Editor’s note: In the January 2013 issue of eClean, I interviewed John Lee of John Lee Window Cleaning on why he uses the Unger SpeedClean Indoor Window Cleaning Kit (see page 18 of the January 2013 issue). In the article, he mentioned he had come up with the “perfect mixture” of water and a green product called Ecover. So when I saw this article on Ecover, I felt it was newsworthy — not to mention it talks quite a bit about the “Green” cleaning product market in general.
“Green” cleaning products are an increasingly growing market, with global spending on these products expected to increase from $2.7 billion in 2012 to $9.3 billion by 2017. (Keep in mind the household cleaning market is $150 billion.) As the market grows, so does the competition. Belgium’s Ecover is working to be able to compete on price and “prove its greener than the rest.”
Last year, Ecover acquired San Fancisco-based company Method, making it he world’s largest ecological cleaning firm. This year, Ecover plans to tackle the U.S., while pushing the Method line in Europe. After that, Asia appears to be next in line, although thus far neither product line has taken off, largely due to price. In China, for insance, a half-liter bottle of green detergent can cost $15, whereas the same product may run $1.50 in Europe.
Since the financial crisis of 2008, the green cleaning market has struggled, although several new players came on to the scene that same year. Several lines have also gone under. Research indicates that while consumers want to buy “green” products, budgets often beat out the environment, and people purchased based more on price. Ecover’s sales also suffered, but it still remained at the top of the green product line.
But what is a “green” product? That’s been another problem because most customers don’t know, and competing claims only confuse the issue. There’s really no global standard to define what makes green “green.”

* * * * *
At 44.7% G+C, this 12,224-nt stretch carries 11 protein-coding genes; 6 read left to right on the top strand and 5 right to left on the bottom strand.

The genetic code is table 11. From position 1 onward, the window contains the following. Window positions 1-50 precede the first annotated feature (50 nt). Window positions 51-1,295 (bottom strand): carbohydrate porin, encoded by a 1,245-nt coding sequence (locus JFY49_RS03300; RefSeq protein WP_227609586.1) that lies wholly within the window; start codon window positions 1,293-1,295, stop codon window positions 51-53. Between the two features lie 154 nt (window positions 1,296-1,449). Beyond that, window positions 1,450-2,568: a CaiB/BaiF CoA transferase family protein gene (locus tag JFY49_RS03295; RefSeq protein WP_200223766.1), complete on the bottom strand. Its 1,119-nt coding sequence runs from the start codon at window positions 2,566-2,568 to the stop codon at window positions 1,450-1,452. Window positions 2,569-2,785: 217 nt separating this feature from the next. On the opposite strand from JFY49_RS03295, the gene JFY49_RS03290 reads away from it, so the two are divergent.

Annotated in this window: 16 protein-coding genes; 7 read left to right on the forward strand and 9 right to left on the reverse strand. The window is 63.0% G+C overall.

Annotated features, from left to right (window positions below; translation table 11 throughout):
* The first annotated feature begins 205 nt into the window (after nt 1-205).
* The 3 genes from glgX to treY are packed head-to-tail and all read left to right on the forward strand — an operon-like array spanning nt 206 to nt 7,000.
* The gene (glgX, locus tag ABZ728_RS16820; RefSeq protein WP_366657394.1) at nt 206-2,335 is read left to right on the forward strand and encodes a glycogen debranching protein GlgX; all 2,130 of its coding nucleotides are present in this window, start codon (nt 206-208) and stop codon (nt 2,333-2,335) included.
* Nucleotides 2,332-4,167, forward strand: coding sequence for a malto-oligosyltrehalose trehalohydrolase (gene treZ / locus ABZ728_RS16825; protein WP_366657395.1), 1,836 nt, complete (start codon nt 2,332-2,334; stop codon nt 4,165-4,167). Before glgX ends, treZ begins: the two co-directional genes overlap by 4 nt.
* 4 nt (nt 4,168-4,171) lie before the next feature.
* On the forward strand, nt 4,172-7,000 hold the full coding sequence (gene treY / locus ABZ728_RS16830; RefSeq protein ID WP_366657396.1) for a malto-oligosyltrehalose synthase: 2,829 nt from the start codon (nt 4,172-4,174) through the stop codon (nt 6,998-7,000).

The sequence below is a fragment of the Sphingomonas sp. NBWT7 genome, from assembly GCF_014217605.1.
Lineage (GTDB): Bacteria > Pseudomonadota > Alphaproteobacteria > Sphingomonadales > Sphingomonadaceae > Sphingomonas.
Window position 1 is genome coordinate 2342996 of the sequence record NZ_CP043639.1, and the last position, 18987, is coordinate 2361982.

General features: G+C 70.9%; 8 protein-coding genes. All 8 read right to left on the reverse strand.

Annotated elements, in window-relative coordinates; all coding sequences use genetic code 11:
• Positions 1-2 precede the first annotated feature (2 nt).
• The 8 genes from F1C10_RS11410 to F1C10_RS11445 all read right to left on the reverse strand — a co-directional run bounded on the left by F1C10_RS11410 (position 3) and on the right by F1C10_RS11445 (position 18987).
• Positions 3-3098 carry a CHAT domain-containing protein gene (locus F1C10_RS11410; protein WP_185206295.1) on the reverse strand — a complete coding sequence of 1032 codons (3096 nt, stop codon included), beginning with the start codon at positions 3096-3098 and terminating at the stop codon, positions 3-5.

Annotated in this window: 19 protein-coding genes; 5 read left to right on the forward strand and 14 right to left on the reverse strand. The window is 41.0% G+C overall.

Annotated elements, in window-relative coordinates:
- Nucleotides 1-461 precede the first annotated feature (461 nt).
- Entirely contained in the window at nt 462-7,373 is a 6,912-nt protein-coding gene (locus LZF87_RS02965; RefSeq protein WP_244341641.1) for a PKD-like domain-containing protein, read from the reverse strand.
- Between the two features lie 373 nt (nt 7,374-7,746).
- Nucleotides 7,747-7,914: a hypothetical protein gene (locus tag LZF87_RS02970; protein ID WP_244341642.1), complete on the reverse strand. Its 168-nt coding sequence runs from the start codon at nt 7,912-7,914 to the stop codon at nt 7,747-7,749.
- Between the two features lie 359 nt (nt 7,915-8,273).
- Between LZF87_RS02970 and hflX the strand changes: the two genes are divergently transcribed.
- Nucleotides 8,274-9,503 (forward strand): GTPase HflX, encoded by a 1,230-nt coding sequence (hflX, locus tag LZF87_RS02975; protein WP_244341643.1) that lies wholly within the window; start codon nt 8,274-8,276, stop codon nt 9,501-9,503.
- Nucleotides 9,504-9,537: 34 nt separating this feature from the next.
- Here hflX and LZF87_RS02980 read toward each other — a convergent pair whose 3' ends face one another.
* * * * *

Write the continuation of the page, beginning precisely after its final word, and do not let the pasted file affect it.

The first green cleaners did not contain phosphates, which are now banned in many countries because they help promote algae growth, which kills fish. Many also avoid the use of bleach or ammonia because of their negative impact on wildlife. Another “green” claim is that they reduce consumer health risks.
Ecover, on the other hand, also promotes that the company itself runs a “green” business. The roofs on its Belgium and Northern France allow them to avoid using air conditioning or heating. Next year’s product bottles will contain plastic recovered from the ocean. They also promote that they are cutting their carbon footprint, using recycled packaging and producing cold-wash formulas. Ecover also is developing surfactants from plants rather than petroleums. However, some groups — such as the Vegan Society — have problems with Ecover as well for using water fleas for testing.
The European Union offers certification that ensures a product has been tested independently to prove it works and contains few hazardous chemicals and is “largely biodegradable,” but that standard/certification has not been well promoted, so consumers really don’t know what it means. Ecover is among critics that say the EU’s eco label, which says cleaners must be “largely bio-degradable”, is not strict enough.
Some critics say the best environmental solution is simply to clean less, and use natural cleaners such as lemon, water, vinegar and salt.
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